Each turn (consisting of all players' moves) is represented as a single day, and days are organized into cycles of weeks and months (measured as four weeks). The primary resource is gold, which is generated by towns on a daily basis. Gold alone is sufficient for obtaining basic buildings and most creatures. As construction progresses, increasing amounts of secondary resources such as wood, ore, gems, crystals, sulfur, and mercury are required. These resources, as well as gold, are produced at mines and other secondary structures, which are located on the map and require heroes to capture them. As with towns, mines can also be captured by enemy heroes, presenting an additional avenue for conflict.
At the start of each week (each day in Heroes IV), creature dwellings produce new recruits. In some of the games, the start of a new month causes neutral armies to spawn all over the map, providing fresh challenges and opportunities.
Whenever a player engages in battle, the game changes from the adventure map display to a combat screen, which is based on either a hexagonal or square grid. In this mode, the game mimics the turn-based tactics genre, as the engaged armies must carry through the battle without the opportunity to reinforce or gracefully retreat. With few exceptions, combat must end with the losing army deserting or being destroyed, or paying a heavy price in gold to surrender. Surrendering allows the player to keep the remaining units intact.
Creatures in an army are represented by unit stacks, each of which consists of a single type of creature, in any quantity. A limited number of stacks are available to each army, varying by game. Players generally maneuver their stacks attempting to achieve the most favorable rate of attrition for themselves. The games also have an automatic combat option that allows the computer to make tactical choices for a player. Heroes participate in battle as well: passively by granting bonuses to their army, and actively by engaging in combat and casting spells. In most of the games, heroes do not act as units, and cannot be harmed. However, in Heroes IV they do act as regular units and can be "killed"; dead heroes are transferred to a dungeon where they can be re-recruited by the battle winner.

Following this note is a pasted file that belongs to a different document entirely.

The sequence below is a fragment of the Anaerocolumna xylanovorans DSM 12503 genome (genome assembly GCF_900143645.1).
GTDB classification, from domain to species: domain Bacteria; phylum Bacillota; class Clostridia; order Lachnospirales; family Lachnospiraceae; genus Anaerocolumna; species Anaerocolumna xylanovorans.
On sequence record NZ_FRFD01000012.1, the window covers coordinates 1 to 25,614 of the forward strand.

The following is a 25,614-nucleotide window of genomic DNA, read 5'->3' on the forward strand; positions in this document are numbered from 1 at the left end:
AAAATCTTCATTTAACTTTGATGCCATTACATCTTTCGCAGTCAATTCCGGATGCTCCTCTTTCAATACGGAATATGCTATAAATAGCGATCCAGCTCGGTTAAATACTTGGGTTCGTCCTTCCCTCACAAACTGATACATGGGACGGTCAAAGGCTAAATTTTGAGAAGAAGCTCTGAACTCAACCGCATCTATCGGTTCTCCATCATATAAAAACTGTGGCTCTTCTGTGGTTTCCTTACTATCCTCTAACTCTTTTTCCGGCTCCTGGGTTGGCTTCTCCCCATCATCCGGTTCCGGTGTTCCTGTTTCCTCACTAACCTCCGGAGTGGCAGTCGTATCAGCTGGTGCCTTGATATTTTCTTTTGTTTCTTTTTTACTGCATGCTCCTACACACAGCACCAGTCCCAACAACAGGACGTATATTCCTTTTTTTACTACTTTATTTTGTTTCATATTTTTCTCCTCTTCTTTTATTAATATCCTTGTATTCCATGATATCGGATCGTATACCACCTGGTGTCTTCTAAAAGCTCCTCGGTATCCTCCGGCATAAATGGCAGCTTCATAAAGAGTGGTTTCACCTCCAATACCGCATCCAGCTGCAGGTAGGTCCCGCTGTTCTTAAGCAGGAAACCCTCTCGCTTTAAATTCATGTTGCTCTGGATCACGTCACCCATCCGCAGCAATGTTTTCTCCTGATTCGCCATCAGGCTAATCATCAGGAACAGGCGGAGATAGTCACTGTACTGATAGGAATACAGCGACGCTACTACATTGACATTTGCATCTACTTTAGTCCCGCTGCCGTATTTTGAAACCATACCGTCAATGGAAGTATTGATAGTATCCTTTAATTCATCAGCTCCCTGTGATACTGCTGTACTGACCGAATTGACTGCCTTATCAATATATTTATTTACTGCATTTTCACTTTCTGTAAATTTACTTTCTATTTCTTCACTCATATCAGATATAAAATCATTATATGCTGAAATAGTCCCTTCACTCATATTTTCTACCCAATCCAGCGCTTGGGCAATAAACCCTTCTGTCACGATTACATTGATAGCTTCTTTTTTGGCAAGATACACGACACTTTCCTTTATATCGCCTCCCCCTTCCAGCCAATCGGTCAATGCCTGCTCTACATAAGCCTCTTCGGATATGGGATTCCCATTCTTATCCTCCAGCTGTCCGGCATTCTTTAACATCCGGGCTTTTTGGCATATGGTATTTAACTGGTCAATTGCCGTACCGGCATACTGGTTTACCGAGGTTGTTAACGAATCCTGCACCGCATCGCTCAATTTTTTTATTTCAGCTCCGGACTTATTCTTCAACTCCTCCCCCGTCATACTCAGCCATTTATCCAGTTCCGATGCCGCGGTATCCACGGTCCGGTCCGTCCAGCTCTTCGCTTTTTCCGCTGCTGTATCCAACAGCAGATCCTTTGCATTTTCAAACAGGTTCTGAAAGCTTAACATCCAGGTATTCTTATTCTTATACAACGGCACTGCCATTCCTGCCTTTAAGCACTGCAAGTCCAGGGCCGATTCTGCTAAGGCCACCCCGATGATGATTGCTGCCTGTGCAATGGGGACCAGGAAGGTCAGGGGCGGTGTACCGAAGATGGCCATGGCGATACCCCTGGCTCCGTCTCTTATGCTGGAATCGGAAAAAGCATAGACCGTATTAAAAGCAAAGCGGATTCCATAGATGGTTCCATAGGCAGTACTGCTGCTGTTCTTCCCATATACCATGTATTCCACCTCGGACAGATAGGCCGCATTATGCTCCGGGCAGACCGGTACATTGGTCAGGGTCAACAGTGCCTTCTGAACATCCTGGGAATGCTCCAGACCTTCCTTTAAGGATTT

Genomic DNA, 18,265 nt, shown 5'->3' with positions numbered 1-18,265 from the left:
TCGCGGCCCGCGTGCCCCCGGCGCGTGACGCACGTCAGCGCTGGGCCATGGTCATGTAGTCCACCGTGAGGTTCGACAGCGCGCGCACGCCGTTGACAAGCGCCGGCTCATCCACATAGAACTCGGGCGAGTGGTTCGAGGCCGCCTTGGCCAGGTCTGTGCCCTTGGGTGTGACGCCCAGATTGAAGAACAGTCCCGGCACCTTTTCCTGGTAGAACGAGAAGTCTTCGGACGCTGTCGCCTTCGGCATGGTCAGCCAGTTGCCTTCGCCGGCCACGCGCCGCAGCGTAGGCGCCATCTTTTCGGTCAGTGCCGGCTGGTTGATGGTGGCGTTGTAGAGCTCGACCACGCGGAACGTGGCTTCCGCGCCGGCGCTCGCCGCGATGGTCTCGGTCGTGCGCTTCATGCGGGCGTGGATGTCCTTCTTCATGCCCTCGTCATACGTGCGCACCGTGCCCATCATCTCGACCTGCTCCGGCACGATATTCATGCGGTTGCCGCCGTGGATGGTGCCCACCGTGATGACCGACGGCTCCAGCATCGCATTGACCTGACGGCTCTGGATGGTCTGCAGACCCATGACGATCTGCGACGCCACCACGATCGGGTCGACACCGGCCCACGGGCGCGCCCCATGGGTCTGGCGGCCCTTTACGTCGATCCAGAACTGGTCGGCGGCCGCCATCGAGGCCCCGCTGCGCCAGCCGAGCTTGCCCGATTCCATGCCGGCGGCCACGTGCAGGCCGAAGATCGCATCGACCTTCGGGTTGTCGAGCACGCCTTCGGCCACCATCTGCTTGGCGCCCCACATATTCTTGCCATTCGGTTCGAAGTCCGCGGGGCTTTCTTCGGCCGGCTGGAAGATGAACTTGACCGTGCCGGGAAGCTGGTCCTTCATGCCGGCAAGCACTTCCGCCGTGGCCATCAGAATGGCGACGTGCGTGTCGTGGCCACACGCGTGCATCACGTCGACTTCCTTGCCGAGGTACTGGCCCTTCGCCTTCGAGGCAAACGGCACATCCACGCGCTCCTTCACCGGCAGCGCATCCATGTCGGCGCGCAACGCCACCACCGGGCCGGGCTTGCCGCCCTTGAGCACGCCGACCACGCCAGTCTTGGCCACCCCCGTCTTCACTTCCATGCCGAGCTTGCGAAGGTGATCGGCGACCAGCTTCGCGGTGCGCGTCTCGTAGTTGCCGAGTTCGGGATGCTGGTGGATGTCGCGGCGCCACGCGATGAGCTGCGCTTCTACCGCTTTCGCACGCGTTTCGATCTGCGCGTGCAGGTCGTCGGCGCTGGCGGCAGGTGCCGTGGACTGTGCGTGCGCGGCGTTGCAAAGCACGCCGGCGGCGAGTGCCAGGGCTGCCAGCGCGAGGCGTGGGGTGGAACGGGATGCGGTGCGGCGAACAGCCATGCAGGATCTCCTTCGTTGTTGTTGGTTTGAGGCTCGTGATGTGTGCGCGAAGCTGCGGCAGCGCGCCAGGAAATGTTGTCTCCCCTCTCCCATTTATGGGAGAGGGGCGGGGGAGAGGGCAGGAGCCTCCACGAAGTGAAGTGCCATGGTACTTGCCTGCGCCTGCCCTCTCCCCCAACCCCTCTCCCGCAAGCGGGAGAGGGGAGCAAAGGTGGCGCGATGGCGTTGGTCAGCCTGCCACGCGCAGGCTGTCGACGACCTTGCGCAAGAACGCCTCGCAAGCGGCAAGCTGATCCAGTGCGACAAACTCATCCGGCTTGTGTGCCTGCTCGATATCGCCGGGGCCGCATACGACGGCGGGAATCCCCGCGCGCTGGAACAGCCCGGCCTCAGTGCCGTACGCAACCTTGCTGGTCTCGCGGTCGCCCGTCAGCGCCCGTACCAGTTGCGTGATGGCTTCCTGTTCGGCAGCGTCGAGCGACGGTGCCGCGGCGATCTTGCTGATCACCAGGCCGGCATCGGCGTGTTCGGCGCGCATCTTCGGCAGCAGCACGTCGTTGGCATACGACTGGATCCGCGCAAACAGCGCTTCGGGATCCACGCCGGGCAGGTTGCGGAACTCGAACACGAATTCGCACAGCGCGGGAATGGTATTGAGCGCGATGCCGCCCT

Combat is affected by several random factors. In addition to simulating dice rolls to determine damage, a variety of influences including hero abilities and special bonuses determine a unit's luck and morale ratings, which affect the likelihood of those units triggering a bonus during combat. A unit that triggers good luck deals more (or receives less) damage, and a unit that triggers high morale receives an extra turn. In some other games, luck and morale can also be negative, with opposite corresponding effects. Luck and morale can be improved by hero abilities, artifacts, and spells. Morale may suffer with overwhelming odds in combat or by mixing incompatible unit types (eg. Chaos with Order.)
Heroes of Might and Magic: A Strategic Quest was created by New World Computing as a mix of two computer games: 'Might and Magic' and 'King's Bounty'. King's Bounty gave the concept of a hero that runs around the map, seen from the top, and collects creatures to fight for him, as well as resources to buy those creatures. As for Might and Magic (series), it has provided a setting for the game: heroes, creatures, land and quests were mostly like in Might and Magic. The mix appeared to be a whole new kind of game that fans loved: four castles with associated buildings, creatures and heroes, system of resources, hero skill advancement and magic, various map locations, artifacs that enhance heroes' abilities and the ability to have several heroes at once.